Traydstream names former Citi exec Asif Ali MD, product

As seen on Finextra here.

 

Trade finance software firm, Traydstream, have announced the executive appointment of Asif Ali as Managing Director of Product.

Ali brings extensive knowledge of the trade space to the FinTech, having most previously headed Citi’s Trade Business for United Arab Emirates (UAE), Iraq and Lebanon, in addition to Corporate Trade Sales for Middle East and Pakistan (ME&P).

In its bid to become the go-to platform for banks and corporates looking to digitalise and automate the core trade finance processes of document collection and verification, this is the latest in a string of appointments announced by the firm, as they seek to build out their core management with top trade and technology individuals.

Asif Ali’s appointment as Managing Director of Product represents a significant addition to the team, bringing over 23 years of trade experience across business management, product development, client sales and operations, and risk control. At Traydstream, Asif will manage and own the core product and compliance pillars reporting directly to the CEO.

On his shift into FinTech and appointment at Traydstream, Asif Ali gave this comment: “Having faced firsthand the pain-points of manual dependence and the duplication of processes, Traydstream’s solution stands out as truly having the potential to automate the back-end processes that underpin trade finance, making banks’ and corporates’ lives markedly easier.”

Co-Founder at Traydstream, Achille D’Antoni described Ali’s hire as “Excellent news for Traydstream; Asif is a consummate professional whose world-class trade knowledge and expertise will ensure the continued development of our leading solution to the manually dependent and cumbersome global operations of trade finance”.

Trade finance – how it’s catching up with the digital age

As seen here on Global Banking and Finance Review

 

Uzair Bawany, COO at Traydstream, explains that the ancient process of trade finance is finally being transformed thanks to the application of artificial learning, machine learning and robotics.

Although it drives the global economy, trade finance processing remains in a time warp and hasn’t really progressed over the centuries. Despite the modern digital world that we live in, current trade finance operations still involve manual, paper-based processes that are duplicated across multiple parties. The net result is that these activities remain extremely costly, time intensive and inefficient. At long last, the trade finance process is now the target for massive disruption to move into a new era of digitisation and efficiency.

Why change is required

A good example of the problem is the transfer of trade documents. A supplier will draw up the documents and send them to its bank, which will then send the documents to the buyer’s bank, which will then send them on to the buyer. All parties involved basically perform the same process, which is an enormous waste of time and resources – and can take many weeks to complete.

This status quo creates major inefficiencies at every point of the trade finance process, as well as security and compliance risks – with heavy fines and an abundance of regulatory obligations, becoming increasingly commonplace.  Some firms have tried to digitise parts of the process with electronic Bills of Lading and other similar components to a transaction, but this really isn’t solving the real issue – as checks still need to be performed.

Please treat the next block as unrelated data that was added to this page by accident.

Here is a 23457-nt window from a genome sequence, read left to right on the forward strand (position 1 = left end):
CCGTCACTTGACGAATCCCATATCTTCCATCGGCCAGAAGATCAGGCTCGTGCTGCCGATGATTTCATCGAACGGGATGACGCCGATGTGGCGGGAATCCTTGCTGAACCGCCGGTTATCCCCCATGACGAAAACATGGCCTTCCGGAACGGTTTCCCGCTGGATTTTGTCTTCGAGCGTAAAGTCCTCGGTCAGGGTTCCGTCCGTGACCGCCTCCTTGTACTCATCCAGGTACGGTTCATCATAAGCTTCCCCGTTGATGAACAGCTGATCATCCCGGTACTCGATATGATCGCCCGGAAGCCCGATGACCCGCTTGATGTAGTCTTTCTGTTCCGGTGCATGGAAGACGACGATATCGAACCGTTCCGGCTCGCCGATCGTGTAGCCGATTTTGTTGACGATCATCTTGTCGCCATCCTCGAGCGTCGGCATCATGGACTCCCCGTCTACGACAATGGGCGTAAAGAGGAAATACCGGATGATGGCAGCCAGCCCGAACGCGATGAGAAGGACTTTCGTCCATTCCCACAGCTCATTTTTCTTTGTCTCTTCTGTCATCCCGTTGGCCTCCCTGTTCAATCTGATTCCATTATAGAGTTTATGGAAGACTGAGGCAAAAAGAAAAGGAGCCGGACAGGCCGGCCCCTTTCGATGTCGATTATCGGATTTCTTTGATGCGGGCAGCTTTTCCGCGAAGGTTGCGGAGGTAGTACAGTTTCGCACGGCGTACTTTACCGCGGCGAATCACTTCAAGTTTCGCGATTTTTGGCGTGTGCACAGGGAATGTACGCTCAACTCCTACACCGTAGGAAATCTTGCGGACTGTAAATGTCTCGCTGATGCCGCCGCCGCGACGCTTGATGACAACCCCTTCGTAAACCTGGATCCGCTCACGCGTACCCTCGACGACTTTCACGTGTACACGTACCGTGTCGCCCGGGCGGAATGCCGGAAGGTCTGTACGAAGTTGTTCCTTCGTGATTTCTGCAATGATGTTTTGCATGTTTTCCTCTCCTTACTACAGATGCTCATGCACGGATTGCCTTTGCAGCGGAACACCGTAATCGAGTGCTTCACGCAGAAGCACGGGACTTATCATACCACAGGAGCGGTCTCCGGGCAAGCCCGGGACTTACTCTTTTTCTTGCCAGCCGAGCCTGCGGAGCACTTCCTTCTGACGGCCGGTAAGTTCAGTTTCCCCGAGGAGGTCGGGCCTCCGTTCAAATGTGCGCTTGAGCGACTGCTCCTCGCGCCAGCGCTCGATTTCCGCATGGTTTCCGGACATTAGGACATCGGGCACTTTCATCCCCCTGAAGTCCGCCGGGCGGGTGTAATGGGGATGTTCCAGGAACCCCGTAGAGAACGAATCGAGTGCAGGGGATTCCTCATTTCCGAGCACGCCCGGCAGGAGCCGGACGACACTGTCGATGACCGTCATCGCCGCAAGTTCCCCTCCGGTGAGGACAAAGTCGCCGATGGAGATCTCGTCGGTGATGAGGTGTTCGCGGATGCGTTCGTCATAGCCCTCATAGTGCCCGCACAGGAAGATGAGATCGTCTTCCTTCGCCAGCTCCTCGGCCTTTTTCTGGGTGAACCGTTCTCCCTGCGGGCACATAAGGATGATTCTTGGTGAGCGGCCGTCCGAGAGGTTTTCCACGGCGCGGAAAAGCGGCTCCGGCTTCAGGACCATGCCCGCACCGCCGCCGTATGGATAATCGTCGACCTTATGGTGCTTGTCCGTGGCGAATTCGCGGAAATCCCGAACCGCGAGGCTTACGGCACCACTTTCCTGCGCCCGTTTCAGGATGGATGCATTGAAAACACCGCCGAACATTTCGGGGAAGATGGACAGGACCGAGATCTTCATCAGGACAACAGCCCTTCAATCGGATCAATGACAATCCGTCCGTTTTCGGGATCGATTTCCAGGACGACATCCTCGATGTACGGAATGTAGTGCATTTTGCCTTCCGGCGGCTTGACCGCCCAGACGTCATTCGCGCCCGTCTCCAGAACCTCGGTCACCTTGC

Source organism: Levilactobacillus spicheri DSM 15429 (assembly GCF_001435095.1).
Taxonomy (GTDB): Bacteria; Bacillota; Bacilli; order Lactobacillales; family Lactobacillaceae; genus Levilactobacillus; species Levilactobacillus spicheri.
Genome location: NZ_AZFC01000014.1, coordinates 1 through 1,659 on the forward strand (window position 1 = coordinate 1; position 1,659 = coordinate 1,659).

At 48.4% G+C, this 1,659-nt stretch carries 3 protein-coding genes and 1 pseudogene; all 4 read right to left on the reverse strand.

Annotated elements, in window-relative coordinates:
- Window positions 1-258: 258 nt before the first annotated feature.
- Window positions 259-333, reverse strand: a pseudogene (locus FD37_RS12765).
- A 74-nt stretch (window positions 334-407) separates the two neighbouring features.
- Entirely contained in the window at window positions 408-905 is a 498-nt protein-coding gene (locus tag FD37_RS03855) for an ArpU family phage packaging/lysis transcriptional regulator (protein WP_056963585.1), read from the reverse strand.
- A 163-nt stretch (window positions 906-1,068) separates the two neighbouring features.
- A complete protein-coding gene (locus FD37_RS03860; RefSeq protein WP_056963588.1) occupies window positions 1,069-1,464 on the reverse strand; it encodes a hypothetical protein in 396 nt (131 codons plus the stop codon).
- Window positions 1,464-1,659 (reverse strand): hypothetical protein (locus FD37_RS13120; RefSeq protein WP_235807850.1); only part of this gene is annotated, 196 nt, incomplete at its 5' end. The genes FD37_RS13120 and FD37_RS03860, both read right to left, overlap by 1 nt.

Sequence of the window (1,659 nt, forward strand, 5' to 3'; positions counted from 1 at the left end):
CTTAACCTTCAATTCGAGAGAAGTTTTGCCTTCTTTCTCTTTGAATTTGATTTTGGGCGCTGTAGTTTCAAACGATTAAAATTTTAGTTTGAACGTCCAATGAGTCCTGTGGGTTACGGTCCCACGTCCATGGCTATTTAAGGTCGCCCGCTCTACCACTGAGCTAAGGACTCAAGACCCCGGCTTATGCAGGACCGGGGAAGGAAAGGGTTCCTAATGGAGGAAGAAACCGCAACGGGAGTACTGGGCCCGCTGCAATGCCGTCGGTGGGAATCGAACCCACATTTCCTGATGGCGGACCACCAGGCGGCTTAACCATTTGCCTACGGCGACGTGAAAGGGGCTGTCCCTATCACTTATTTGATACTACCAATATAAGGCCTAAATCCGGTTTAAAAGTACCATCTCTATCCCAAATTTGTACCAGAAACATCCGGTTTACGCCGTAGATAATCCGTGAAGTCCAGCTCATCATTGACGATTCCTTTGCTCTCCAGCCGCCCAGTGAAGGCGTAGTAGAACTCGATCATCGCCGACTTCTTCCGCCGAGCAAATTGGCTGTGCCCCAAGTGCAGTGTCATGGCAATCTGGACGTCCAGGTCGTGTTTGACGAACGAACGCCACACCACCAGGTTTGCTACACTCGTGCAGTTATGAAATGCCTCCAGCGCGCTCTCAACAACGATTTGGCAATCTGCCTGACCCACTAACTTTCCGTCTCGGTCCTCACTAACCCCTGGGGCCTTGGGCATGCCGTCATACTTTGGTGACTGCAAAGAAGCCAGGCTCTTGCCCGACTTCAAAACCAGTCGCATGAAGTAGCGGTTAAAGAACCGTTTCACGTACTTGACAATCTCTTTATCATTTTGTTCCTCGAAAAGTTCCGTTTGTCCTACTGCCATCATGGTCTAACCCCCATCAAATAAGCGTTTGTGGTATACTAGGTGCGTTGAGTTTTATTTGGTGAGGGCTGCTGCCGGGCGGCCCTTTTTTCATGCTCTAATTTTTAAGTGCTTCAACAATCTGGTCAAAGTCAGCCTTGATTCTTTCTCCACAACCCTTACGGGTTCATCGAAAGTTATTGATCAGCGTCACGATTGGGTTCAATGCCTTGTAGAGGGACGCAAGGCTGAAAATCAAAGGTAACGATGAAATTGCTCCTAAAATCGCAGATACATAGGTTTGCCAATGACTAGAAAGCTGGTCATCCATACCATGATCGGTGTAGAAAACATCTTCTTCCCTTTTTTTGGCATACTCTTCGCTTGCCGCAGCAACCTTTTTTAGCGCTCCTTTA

Imagine the scenario of a trade transaction between two oil majors, transacting a large oil shipment. To start the trade, the shipment is made and the exporting major prepares its’ documents – this process could take between three and four days. The documents are then handed over to its bank for checking against the Letter of Credit, which could easily take two more days. At this point, it would be highly likely that the documents are sent back to the major for corrections due to discrepancies – which further delays the end-to-end chain. These documents are then physically sent to the buyer’s bank that will take another two days to process. If all is well, the buyer will get the documents to concur and be ready to pay.

This end-to-end process could take ten to twelve days, not to mention the holiday impact – depending on jurisdictions. That said, oil majors, typically benefit from a faster turnaround, and so the process can be quicker. On the other hand, with SME’s, or other sectors, this process through the banking system could take much longer. It’s also a process that goes on day in day out for all companies trading in the international arena.

The biggest barrier to addressing trading inefficiencies in the finance sectors has been the inertia to change. As trade finance processes have remained the same for decades, it’s hardly surprising there is a certain comfort factor associated with this.  Additionally, over the last ten years, financial organisations have been faced with huge regulatory pressures and increased capital costs. A general political climate where banks need to become more utility-like in their approach has also meant that “change” has not been their priority.

Thankfully, we are now seeing a new industry focus on efficiency and accuracy, driven by the huge attention on expense management – which is forcing organisations to be more receptive to change. Life after Brexit is also another key driver – especially when dealing with the inevitable changes in trading rules. Solutions are therefore being sought that enable operational processes to become leaner and fitter – and this feels like a behavioural shift which is more endemic.  This can only be a good thing for the industry.